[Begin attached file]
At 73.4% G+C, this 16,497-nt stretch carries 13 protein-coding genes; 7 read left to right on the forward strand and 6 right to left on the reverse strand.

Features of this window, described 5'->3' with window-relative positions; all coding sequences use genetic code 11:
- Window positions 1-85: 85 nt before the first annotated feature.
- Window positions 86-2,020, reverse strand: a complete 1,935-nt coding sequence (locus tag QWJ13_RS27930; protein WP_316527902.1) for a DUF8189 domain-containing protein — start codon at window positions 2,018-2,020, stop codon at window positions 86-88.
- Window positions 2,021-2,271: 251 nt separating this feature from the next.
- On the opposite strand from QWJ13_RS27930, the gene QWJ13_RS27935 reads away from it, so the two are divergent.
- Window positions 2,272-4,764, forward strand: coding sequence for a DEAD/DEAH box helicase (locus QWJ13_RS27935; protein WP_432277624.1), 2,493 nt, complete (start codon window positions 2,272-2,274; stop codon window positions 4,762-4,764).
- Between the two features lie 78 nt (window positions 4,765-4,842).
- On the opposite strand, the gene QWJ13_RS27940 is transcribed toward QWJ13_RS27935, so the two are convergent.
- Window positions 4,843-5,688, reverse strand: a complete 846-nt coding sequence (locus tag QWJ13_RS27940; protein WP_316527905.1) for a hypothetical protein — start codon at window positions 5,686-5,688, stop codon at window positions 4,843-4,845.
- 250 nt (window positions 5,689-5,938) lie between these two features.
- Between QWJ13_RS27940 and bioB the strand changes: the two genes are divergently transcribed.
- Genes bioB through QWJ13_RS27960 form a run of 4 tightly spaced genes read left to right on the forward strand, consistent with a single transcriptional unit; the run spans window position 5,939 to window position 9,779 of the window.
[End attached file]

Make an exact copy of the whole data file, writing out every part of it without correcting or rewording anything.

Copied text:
At 73.4% G+C, this 16,497-nt stretch carries 13 protein-coding genes; 7 read left to right on the forward strand and 6 right to left on the reverse strand.

Features of this window, described 5'->3' with window-relative positions; all coding sequences use genetic code 11:
- Window positions 1-85: 85 nt before the first annotated feature.
- Window positions 86-2,020, reverse strand: a complete 1,935-nt coding sequence (locus tag QWJ13_RS27930; protein WP_316527902.1) for a DUF8189 domain-containing protein — start codon at window positions 2,018-2,020, stop codon at window positions 86-88.
- Window positions 2,021-2,271: 251 nt separating this feature from the next.
- On the opposite strand from QWJ13_RS27930, the gene QWJ13_RS27935 reads away from it, so the two are divergent.
- Window positions 2,272-4,764, forward strand: coding sequence for a DEAD/DEAH box helicase (locus QWJ13_RS27935; protein WP_432277624.1), 2,493 nt, complete (start codon window positions 2,272-2,274; stop codon window positions 4,762-4,764).
- Between the two features lie 78 nt (window positions 4,765-4,842).
- On the opposite strand, the gene QWJ13_RS27940 is transcribed toward QWJ13_RS27935, so the two are convergent.
- Window positions 4,843-5,688, reverse strand: a complete 846-nt coding sequence (locus tag QWJ13_RS27940; protein WP_316527905.1) for a hypothetical protein — start codon at window positions 5,686-5,688, stop codon at window positions 4,843-4,845.
- 250 nt (window positions 5,689-5,938) lie between these two features.
- Between QWJ13_RS27940 and bioB the strand changes: the two genes are divergently transcribed.
- Genes bioB through QWJ13_RS27960 form a run of 4 tightly spaced genes read left to right on the forward strand, consistent with a single transcriptional unit; the run spans window position 5,939 to window position 9,779 of the window.